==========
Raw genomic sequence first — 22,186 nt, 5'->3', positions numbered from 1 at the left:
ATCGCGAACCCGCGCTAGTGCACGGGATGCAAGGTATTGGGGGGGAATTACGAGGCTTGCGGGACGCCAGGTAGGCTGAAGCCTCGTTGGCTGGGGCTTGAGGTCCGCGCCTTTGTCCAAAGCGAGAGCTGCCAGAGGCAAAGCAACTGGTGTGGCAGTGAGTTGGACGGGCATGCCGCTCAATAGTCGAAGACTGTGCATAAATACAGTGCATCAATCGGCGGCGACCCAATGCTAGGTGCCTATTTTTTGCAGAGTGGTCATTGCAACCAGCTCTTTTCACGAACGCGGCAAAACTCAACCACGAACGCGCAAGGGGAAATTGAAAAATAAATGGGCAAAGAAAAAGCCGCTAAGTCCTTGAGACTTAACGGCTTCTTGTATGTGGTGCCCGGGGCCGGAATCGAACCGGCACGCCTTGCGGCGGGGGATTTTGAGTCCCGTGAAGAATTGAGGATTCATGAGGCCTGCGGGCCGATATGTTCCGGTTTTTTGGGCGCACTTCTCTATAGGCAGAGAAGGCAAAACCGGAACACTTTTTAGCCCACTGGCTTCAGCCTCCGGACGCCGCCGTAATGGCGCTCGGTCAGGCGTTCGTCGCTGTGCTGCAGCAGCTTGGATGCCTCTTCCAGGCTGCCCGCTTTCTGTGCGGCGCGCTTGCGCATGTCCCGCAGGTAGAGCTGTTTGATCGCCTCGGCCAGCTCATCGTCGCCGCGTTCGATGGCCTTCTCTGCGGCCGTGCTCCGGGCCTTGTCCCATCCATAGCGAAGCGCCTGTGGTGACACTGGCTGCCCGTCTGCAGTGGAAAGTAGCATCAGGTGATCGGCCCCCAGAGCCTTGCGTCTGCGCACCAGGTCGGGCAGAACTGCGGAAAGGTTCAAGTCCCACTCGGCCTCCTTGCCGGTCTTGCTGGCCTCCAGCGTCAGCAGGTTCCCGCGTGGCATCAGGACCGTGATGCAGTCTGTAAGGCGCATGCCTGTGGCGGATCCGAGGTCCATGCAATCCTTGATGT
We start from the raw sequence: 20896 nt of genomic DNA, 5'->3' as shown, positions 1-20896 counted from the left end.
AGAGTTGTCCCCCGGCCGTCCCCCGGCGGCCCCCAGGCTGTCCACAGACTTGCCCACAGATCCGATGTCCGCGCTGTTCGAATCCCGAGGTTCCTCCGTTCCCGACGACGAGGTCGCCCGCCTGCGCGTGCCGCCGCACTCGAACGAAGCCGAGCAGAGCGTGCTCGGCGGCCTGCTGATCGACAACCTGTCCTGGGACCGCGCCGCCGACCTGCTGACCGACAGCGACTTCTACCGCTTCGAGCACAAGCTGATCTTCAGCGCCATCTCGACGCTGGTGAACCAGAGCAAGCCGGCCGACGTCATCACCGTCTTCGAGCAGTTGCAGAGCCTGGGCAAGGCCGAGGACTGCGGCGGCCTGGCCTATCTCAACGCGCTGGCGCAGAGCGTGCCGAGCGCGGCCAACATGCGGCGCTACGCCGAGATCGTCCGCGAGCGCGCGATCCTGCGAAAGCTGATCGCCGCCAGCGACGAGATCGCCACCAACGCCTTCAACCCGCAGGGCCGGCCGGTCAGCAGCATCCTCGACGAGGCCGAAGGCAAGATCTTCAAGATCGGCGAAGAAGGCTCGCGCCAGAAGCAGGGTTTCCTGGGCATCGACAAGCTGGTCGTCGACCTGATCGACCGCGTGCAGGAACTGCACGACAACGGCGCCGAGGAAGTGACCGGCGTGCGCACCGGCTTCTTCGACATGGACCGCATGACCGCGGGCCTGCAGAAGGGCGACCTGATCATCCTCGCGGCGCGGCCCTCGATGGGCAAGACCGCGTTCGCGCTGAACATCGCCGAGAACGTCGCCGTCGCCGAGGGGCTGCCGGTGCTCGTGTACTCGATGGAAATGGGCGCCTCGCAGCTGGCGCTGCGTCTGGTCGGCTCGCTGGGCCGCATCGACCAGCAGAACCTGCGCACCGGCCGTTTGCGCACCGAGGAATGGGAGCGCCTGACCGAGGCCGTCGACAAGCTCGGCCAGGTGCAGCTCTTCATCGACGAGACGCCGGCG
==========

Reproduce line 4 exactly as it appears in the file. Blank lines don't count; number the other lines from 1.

AGAGTTGTCCCCCGGCCGTCCCCCGGCGGCCCCCAGGCTGTCCACAGACTTGCCCACAGATCCGATGTCCGCGCTGTTCGAATCCCGAGGTTCCTCCGTTCCCGACGACGAGGTCGCCCGCCTGCGCGTGCCGCCGCACTCGAACGAAGCCGAGCAGAGCGTGCTCGGCGGCCTGCTGATCGACAACCTGTCCTGGGACCGCGCCGCCGACCTGCTGACCGACAGCGACTTCTACCGCTTCGAGCACAAGCTGATCTTCAGCGCCATCTCGACGCTGGTGAACCAGAGCAAGCCGGCCGACGTCATCACCGTCTTCGAGCAGTTGCAGAGCCTGGGCAAGGCCGAGGACTGCGGCGGCCTGGCCTATCTCAACGCGCTGGCGCAGAGCGTGCCGAGCGCGGCCAACATGCGGCGCTACGCCGAGATCGTCCGCGAGCGCGCGATCCTGCGAAAGCTGATCGCCGCCAGCGACGAGATCGCCACCAACGCCTTCAACCCGCAGGGCCGGCCGGTCAGCAGCATCCTCGACGAGGCCGAAGGCAAGATCTTCAAGATCGGCGAAGAAGGCTCGCGCCAGAAGCAGGGTTTCCTGGGCATCGACAAGCTGGTCGTCGACCTGATCGACCGCGTGCAGGAACTGCACGACAACGGCGCCGAGGAAGTGACCGGCGTGCGCACCGGCTTCTTCGACATGGACCGCATGACCGCGGGCCTGCAGAAGGGCGACCTGATCATCCTCGCGGCGCGGCCCTCGATGGGCAAGACCGCGTTCGCGCTGAACATCGCCGAGAACGTCGCCGTCGCCGAGGGGCTGCCGGTGCTCGTGTACTCGATGGAAATGGGCGCCTCGCAGCTGGCGCTGCGTCTGGTCGGCTCGCTGGGCCGCATCGACCAGCAGAACCTGCGCACCGGCCGTTTGCGCACCGAGGAATGGGAGCGCCTGACCGAGGCCGTCGACAAGCTCGGCCAGGTGCAGCTCTTCATCGACGAGACGCCGGCG